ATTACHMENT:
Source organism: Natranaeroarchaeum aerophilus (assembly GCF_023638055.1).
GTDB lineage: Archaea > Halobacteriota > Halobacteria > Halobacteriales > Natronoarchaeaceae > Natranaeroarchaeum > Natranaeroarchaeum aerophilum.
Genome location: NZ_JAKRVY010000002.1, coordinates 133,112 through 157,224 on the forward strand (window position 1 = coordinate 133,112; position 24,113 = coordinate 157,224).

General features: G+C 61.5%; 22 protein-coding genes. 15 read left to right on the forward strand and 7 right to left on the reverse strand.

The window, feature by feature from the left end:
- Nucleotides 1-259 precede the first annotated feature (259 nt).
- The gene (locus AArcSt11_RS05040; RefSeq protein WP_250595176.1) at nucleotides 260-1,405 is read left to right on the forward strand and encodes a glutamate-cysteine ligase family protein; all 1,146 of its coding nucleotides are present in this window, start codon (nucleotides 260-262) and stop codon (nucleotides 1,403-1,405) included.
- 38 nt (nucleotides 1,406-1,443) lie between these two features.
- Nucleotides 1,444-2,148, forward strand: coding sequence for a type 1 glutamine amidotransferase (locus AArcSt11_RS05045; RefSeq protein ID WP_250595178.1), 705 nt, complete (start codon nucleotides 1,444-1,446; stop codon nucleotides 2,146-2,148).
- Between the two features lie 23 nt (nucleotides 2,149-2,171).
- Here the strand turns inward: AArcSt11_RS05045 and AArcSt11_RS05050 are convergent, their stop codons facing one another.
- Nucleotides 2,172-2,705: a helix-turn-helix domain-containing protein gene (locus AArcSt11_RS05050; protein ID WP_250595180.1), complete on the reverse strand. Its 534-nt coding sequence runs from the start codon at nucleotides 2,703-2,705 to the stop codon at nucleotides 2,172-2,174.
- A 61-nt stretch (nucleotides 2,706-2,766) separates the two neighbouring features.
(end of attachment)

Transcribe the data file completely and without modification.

Source organism: Natranaeroarchaeum aerophilus (assembly GCF_023638055.1).
GTDB lineage: Archaea > Halobacteriota > Halobacteria > Halobacteriales > Natronoarchaeaceae > Natranaeroarchaeum > Natranaeroarchaeum aerophilum.
Genome location: NZ_JAKRVY010000002.1, coordinates 133,112 through 157,224 on the forward strand (window position 1 = coordinate 133,112; position 24,113 = coordinate 157,224).

General features: G+C 61.5%; 22 protein-coding genes. 15 read left to right on the forward strand and 7 right to left on the reverse strand.

The window, feature by feature from the left end:
- Nucleotides 1-259 precede the first annotated feature (259 nt).
- The gene (locus AArcSt11_RS05040; RefSeq protein WP_250595176.1) at nucleotides 260-1,405 is read left to right on the forward strand and encodes a glutamate-cysteine ligase family protein; all 1,146 of its coding nucleotides are present in this window, start codon (nucleotides 260-262) and stop codon (nucleotides 1,403-1,405) included.
- 38 nt (nucleotides 1,406-1,443) lie between these two features.
- Nucleotides 1,444-2,148, forward strand: coding sequence for a type 1 glutamine amidotransferase (locus AArcSt11_RS05045; RefSeq protein ID WP_250595178.1), 705 nt, complete (start codon nucleotides 1,444-1,446; stop codon nucleotides 2,146-2,148).
- Between the two features lie 23 nt (nucleotides 2,149-2,171).
- Here the strand turns inward: AArcSt11_RS05045 and AArcSt11_RS05050 are convergent, their stop codons facing one another.
- Nucleotides 2,172-2,705: a helix-turn-helix domain-containing protein gene (locus AArcSt11_RS05050; protein ID WP_250595180.1), complete on the reverse strand. Its 534-nt coding sequence runs from the start codon at nucleotides 2,703-2,705 to the stop codon at nucleotides 2,172-2,174.
- A 61-nt stretch (nucleotides 2,706-2,766) separates the two neighbouring features.